Disadvantages of life insurance

  • Absorb costs. While you can benefit greatly from life insurance, these are additional costs that you need to plan for. A young family may find it difficult to budget for extra day-to-day expenses.
  • Acquisition costs increase with age. The longer you wait to buy a policy, the higher the premium may be. If you’re a little older and just considering life insurance, be prepared to pay more than you would on a policy you bought a few years ago.
  • Medical history can boost life insurance rates. Certain risk factors, such as obesity, high blood pressure or smoking, often increase life insurance rates because you have a shorter life expectancy.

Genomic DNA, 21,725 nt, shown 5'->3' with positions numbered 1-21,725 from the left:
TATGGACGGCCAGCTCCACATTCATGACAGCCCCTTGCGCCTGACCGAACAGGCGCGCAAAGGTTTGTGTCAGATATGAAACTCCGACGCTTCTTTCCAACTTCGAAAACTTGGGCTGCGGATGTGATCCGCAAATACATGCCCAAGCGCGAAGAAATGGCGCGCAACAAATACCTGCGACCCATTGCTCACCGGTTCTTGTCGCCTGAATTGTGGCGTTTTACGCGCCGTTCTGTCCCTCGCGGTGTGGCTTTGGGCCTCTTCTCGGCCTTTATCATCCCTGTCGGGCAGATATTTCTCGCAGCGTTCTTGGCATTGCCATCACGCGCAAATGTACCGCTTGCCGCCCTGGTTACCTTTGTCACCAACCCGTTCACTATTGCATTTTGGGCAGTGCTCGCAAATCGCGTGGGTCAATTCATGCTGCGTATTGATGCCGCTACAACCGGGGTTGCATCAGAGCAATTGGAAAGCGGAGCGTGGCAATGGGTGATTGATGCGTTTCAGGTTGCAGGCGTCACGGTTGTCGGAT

Is life insurance worth it?

If you’re single, your family has enough money to make ends meet, or no one is financially dependent on you, you probably don’t need life insurance.

On the other hand, if your dependents are financially dependent on you — or if you have debts that will burden your family if you die — life insurance may be worth it. It is valuable financial protection and is often part of a solid overall financial plan.

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Jake Smith

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Jake Smith

He is the editor of Eragoncred. Previously, he was editor-in-chief of Eragoncred and a financial industry reporter. Jake has spent most of his career as a Digital Media journalist and has over 10 years of experience as a writer and editor.